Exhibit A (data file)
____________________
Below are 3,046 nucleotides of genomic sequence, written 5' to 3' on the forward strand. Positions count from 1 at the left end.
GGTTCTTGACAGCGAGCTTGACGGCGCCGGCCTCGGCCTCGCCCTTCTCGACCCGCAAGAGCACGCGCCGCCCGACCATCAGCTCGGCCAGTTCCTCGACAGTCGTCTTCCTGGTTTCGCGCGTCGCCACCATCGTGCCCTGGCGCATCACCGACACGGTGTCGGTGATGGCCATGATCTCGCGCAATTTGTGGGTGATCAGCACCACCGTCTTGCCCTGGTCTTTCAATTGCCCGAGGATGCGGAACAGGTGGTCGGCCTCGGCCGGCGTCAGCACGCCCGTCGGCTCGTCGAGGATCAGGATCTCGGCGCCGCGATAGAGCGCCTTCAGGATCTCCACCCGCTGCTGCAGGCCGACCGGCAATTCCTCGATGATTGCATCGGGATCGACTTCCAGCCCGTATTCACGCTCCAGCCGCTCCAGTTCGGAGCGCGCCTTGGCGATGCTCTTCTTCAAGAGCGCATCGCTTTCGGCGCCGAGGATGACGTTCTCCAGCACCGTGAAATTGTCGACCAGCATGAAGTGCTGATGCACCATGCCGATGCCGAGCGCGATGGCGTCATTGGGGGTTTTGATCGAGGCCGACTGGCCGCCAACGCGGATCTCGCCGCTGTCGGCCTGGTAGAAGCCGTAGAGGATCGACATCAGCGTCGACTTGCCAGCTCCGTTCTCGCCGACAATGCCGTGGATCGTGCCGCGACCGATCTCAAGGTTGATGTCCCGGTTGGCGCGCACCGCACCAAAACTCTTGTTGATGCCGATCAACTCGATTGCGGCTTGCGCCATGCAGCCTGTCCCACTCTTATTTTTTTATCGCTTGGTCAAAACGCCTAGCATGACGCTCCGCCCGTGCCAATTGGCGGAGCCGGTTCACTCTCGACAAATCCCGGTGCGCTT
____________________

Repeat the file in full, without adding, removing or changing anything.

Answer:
Below are 3,046 nucleotides of genomic sequence, written 5' to 3' on the forward strand. Positions count from 1 at the left end.
GGTTCTTGACAGCGAGCTTGACGGCGCCGGCCTCGGCCTCGCCCTTCTCGACCCGCAAGAGCACGCGCCGCCCGACCATCAGCTCGGCCAGTTCCTCGACAGTCGTCTTCCTGGTTTCGCGCGTCGCCACCATCGTGCCCTGGCGCATCACCGACACGGTGTCGGTGATGGCCATGATCTCGCGCAATTTGTGGGTGATCAGCACCACCGTCTTGCCCTGGTCTTTCAATTGCCCGAGGATGCGGAACAGGTGGTCGGCCTCGGCCGGCGTCAGCACGCCCGTCGGCTCGTCGAGGATCAGGATCTCGGCGCCGCGATAGAGCGCCTTCAGGATCTCCACCCGCTGCTGCAGGCCGACCGGCAATTCCTCGATGATTGCATCGGGATCGACTTCCAGCCCGTATTCACGCTCCAGCCGCTCCAGTTCGGAGCGCGCCTTGGCGATGCTCTTCTTCAAGAGCGCATCGCTTTCGGCGCCGAGGATGACGTTCTCCAGCACCGTGAAATTGTCGACCAGCATGAAGTGCTGATGCACCATGCCGATGCCGAGCGCGATGGCGTCATTGGGGGTTTTGATCGAGGCCGACTGGCCGCCAACGCGGATCTCGCCGCTGTCGGCCTGGTAGAAGCCGTAGAGGATCGACATCAGCGTCGACTTGCCAGCTCCGTTCTCGCCGACAATGCCGTGGATCGTGCCGCGACCGATCTCAAGGTTGATGTCCCGGTTGGCGCGCACCGCACCAAAACTCTTGTTGATGCCGATCAACTCGATTGCGGCTTGCGCCATGCAGCCTGTCCCACTCTTATTTTTTTATCGCTTGGTCAAAACGCCTAGCATGACGCTCCGCCCGTGCCAATTGGCGGAGCCGGTTCACTCTCGACAAATCCCGGTGCGCTT